Which histologic findings are characteristic of pediatric acute lymphoblastic leukemia (ALL)?

Updated: Jan 03, 2019
  • Author: Vikramjit S Kanwar, MBBS, MBA, MRCP(UK), FAAP; Chief Editor: Jennifer Reikes Willert, MD  more...
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Answer

Historically, the French-American-British (FAB) classification system allocated acute lymphoblastic leukemia (ALL) into 3 groups based on morphology, as described below. Only L3 morphology retains diagnostic relevance.

  • L1: The lymphoblast cells are usually small, with scant cytoplasm and inconspicuous nucleoli. L1 accounts for 85% of all cases of childhood acute lymphoblastic leukemia.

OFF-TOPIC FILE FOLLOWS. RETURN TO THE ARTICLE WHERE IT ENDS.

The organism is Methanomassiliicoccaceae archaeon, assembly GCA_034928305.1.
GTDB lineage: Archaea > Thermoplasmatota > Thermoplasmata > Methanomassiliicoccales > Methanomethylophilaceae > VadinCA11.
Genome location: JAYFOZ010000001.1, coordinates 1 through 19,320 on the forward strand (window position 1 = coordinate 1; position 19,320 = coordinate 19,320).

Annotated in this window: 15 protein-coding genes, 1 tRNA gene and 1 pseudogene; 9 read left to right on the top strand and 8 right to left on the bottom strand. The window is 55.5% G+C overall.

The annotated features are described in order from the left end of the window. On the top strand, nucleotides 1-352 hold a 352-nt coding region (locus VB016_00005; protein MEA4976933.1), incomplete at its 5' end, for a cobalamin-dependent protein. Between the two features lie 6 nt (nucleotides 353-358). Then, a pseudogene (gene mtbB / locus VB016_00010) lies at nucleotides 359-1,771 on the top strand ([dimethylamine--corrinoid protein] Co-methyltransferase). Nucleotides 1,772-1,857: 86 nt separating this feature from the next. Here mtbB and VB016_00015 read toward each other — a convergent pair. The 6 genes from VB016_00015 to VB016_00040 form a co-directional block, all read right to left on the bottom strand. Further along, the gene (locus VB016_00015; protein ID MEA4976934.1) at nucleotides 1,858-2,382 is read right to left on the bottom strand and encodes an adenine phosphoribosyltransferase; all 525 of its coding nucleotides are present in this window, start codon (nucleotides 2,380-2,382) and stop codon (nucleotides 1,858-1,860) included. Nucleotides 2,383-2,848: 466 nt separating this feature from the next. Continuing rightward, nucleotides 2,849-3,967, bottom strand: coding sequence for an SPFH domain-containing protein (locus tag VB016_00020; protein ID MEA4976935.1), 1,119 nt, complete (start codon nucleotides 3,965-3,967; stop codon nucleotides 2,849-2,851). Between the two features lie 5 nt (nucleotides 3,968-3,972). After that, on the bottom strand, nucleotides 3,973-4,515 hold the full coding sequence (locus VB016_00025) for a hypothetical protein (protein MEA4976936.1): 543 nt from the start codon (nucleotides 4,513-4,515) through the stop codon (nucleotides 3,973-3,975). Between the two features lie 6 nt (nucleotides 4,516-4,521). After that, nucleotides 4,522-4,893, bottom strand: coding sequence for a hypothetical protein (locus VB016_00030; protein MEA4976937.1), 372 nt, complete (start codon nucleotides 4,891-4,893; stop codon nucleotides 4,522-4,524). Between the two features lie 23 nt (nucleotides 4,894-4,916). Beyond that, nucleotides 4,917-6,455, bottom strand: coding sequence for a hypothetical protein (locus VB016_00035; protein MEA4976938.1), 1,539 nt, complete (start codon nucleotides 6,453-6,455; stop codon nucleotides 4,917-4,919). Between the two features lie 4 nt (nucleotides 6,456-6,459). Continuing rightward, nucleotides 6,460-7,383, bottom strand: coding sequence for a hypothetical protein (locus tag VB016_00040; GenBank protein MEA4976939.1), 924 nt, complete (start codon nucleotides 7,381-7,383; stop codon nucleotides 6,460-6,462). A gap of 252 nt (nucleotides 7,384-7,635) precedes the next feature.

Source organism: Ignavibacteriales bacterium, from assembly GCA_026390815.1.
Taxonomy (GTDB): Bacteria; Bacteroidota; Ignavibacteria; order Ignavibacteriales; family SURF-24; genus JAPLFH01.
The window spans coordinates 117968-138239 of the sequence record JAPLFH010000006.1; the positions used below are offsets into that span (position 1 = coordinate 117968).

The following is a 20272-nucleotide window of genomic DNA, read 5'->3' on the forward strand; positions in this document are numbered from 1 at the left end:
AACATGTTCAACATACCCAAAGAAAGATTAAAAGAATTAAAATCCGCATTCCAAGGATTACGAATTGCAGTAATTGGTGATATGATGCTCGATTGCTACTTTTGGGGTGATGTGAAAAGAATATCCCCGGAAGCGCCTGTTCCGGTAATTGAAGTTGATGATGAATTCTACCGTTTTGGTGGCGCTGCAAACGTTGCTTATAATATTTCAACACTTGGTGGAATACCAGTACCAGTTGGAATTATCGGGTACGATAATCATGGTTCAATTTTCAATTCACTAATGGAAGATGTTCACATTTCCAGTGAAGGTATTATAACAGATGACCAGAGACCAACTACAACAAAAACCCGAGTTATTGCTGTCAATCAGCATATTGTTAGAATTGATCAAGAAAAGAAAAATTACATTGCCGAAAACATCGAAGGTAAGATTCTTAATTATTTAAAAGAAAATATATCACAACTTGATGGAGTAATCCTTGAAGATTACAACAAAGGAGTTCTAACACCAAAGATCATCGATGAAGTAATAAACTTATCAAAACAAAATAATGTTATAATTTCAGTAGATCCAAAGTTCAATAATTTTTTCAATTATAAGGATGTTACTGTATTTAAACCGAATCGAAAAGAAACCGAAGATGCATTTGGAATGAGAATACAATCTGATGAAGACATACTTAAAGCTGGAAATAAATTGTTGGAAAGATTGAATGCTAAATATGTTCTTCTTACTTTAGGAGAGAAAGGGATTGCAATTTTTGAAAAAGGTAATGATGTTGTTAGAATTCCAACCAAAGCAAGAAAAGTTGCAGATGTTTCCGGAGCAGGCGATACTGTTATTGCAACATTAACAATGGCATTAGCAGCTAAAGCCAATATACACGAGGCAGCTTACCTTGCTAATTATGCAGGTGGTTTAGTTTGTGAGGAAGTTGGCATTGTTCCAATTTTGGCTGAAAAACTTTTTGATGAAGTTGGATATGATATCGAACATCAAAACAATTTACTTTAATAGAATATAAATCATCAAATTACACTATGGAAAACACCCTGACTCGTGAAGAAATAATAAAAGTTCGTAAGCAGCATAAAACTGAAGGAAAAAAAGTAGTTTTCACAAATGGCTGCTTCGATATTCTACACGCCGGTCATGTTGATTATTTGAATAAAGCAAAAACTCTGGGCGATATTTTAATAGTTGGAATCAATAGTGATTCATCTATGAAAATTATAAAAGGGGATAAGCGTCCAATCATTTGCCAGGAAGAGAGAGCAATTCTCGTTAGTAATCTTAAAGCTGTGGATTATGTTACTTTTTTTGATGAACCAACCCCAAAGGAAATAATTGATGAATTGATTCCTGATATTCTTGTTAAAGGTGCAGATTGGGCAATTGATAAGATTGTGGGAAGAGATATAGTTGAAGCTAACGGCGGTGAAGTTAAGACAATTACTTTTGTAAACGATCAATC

• L2: The lymphoblast cells are larger than in L1. The cells demonstrate considerable heterogeneity in size, with prominent nucleoli, and abundant cytoplasm. L2 accounts for 14% of all childhood acute lymphoblastic leukemia.

  • L3: The lymphoblast cells are large with deep cytoplasmic basophilia. They frequently have prominent cytoplasmic vacuolation and are morphologically identical to Burkitt lymphoma cells. L3 accounts for 1% of childhood acute lymphoblastic leukemia cases.

See Acute Lymphoblastic Leukemia Staging for more complete information.


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